A History Of Blue Jeans: From Miners' Wear to American Classic

Jeans had humble beginnings as tough work clothes, but their evolution and popularization over the years have made them an enduring part of the American image.


| July/August 1990


Samoans have lavalavas. Greeks have pom-poms on their shoes. Japanese have kimonos. Austrians have those Chico Marx hats but with deer fir pins. Out of our melting pot and our push west came the clothes that are a part of the American image: a pair of jeans. And the history of blue jeans is a quintessentially American story, with working-class origins, entrepreneurialist spirit, and an egalitarian attitude towards fashion.

If you could take the hand of an angel and fly back to your own best day, it is doubtful that you would be wearing a three-piece suit. No, I don't mean your wedding day, but the day you felt yourself most comfortable and full of purpose. Chances are, you would have been wearing a pair of jeans. Blue jeans, Levi's, dungarees, denims: cotton work trousers of heavy blue drill that gain comfort and character with age.

Downstairs, I have a drawerful of old jeans that I can't bear to throw out. Jeans live with you so intimately that they take on a life of their own. Haven't you ever reached for a pair of gabardines with the intention of attending a meeting, when a pair of jeans, hanging in the closet with a ranger belt already looped through, stopped you: Whoa, pilgrim. Look out that window. That's some day, right? Hang those clerking pants back up and let's get out of here.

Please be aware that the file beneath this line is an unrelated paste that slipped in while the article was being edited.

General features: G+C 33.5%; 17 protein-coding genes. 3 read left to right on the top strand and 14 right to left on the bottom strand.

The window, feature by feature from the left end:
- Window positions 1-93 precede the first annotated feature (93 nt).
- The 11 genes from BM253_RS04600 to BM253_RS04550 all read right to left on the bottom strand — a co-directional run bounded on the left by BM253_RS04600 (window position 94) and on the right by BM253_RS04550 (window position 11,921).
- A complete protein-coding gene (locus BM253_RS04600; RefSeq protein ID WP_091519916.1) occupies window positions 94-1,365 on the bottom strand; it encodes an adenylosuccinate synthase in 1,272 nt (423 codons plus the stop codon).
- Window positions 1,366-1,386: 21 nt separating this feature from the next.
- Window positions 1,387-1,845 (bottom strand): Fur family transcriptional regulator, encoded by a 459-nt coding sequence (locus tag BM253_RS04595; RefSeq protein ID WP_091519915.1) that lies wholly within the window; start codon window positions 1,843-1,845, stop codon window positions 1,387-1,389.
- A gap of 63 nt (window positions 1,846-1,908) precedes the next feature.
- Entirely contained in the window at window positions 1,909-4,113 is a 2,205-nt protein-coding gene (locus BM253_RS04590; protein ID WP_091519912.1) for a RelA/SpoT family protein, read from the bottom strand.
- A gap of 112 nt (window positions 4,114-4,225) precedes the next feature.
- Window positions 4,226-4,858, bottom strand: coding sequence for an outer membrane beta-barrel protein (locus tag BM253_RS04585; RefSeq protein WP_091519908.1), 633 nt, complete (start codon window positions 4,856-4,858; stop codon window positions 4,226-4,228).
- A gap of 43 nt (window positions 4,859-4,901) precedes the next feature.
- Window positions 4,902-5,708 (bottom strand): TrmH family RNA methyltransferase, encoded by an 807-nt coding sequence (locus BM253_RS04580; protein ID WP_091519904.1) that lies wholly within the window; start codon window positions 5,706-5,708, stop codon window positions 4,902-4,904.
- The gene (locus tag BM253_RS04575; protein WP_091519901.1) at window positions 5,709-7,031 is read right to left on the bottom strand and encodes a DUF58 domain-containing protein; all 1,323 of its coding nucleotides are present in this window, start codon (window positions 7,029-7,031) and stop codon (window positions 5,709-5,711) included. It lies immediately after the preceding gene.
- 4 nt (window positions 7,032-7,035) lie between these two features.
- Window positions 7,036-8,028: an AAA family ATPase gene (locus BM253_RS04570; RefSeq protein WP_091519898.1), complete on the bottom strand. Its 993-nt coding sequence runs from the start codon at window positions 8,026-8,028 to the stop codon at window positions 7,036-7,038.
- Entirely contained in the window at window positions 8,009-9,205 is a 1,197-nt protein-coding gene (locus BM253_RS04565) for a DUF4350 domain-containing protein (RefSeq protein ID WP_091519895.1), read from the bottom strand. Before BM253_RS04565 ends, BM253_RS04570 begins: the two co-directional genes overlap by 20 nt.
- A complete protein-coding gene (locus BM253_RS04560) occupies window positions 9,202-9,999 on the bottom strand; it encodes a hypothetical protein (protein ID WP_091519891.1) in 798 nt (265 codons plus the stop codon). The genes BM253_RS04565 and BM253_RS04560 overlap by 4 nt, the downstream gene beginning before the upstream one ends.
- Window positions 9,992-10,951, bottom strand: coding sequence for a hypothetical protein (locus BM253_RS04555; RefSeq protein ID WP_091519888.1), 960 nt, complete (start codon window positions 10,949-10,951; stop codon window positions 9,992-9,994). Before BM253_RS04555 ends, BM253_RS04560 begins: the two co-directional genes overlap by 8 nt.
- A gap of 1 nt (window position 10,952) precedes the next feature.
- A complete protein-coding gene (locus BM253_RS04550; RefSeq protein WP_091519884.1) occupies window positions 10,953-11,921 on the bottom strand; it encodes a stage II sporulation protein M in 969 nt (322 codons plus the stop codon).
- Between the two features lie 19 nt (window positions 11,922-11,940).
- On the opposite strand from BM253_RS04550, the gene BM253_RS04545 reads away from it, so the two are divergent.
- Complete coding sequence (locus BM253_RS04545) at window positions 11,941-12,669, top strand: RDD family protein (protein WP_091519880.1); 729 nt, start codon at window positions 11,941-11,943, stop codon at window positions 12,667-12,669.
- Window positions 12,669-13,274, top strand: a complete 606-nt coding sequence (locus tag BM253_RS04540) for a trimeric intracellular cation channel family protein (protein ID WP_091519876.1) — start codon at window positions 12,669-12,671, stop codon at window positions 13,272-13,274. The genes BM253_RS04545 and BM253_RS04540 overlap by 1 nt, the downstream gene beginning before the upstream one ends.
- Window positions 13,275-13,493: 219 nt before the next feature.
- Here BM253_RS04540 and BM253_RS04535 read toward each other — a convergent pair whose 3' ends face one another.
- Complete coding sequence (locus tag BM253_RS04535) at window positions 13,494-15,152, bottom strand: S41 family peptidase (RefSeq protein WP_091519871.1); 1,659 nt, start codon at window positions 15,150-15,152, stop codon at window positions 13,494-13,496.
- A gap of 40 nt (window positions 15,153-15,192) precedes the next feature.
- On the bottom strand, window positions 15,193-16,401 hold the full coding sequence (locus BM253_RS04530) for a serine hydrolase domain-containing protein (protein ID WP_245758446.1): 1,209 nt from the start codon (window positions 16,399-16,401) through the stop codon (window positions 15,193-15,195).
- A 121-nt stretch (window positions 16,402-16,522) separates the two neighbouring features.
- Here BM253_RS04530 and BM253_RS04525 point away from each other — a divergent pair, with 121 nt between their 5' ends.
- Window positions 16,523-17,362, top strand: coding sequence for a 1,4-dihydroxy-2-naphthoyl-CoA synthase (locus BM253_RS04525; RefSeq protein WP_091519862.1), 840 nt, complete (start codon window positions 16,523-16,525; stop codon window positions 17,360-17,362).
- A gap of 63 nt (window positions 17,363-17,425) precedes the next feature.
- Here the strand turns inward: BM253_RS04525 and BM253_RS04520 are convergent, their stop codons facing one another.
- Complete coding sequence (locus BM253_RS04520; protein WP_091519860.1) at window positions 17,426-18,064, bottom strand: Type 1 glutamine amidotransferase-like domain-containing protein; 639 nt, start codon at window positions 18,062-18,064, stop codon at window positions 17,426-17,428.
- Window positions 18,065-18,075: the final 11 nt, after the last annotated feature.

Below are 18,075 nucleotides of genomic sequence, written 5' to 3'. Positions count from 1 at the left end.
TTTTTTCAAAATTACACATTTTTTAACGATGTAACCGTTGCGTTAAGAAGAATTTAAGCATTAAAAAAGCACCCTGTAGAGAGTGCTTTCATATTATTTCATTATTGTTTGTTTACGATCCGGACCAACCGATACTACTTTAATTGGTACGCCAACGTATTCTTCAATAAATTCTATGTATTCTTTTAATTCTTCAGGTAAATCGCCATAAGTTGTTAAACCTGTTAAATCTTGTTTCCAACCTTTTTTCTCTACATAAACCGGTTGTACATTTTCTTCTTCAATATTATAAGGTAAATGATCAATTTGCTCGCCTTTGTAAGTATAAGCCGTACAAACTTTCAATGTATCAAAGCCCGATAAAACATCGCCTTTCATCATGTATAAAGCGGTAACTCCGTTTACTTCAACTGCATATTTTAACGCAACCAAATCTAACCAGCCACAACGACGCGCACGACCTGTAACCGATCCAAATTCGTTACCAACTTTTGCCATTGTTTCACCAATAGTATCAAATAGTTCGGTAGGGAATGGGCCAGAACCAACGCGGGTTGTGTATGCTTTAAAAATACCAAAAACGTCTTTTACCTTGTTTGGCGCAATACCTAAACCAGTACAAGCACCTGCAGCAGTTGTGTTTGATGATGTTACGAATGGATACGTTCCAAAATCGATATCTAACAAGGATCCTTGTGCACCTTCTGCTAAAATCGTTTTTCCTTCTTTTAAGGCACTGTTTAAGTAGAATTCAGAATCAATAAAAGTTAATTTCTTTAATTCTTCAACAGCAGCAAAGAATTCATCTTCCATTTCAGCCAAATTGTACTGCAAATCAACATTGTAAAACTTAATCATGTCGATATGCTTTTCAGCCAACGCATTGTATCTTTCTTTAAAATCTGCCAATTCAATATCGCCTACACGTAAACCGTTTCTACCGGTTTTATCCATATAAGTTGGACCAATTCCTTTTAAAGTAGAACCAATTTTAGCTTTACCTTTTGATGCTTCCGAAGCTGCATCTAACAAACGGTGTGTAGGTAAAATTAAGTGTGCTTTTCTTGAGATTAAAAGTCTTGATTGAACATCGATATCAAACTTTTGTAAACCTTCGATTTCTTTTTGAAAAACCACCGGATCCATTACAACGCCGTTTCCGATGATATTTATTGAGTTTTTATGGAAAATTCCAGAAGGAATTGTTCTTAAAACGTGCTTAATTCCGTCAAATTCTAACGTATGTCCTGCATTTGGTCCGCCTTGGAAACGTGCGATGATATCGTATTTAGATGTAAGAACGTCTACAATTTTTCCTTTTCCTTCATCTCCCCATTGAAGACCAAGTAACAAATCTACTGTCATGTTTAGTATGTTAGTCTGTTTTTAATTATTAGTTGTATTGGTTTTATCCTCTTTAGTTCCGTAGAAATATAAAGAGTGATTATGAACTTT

Founding Fathers of Jeans History: Levi Strauss and Henry David Lee

In 1853, a Bavarian immigrant named Levi Strauss, an astute merchant in San Francisco, responded to the gold-rush need for tough miner's clothes. He had his stock of brown cotton tent canvas run up as plain trousers, no belt loops and no back pockets. A cinch belt in the back kept them up. Scrabbling among too many rocks and too little gold, crawling along shafts, wrestling timber supports and balky dray mules, Strauss's "overalls" lasted. They were cheap and they felt good.

Strauss switched to denim (from serge de Nimes, a twill made in southern France) and had it dyed in reliable, uniform indigo. By the 1860s, Levi Strauss's blue pants were daily wear for miners and farmers and cattlemen throughout the West. In 1873 he bought, for $69—the price of the patent application — an idea from a Russian immigrant tailor in Reno for making miner's pants stronger by riveting the critical seams. They were nicknamed jeans after the city of Genoa, where sailors wore blue cotton canvas.

By 1880 the Levi was full-blown, with orange stitching (including the trademark "arcuate" design across the back pockets, once the functional anchor for pocket lining), bar tacking, rivets, watch pocket and the "Two Horse" leather patch. Lot numbers are assigned to products and, for the 01-weight denim used, the "waist-high overalls" are called 501s. It's true; more so than most of the thin ghosts we call up for our heritage, Levi's are rooted in the real stuff.





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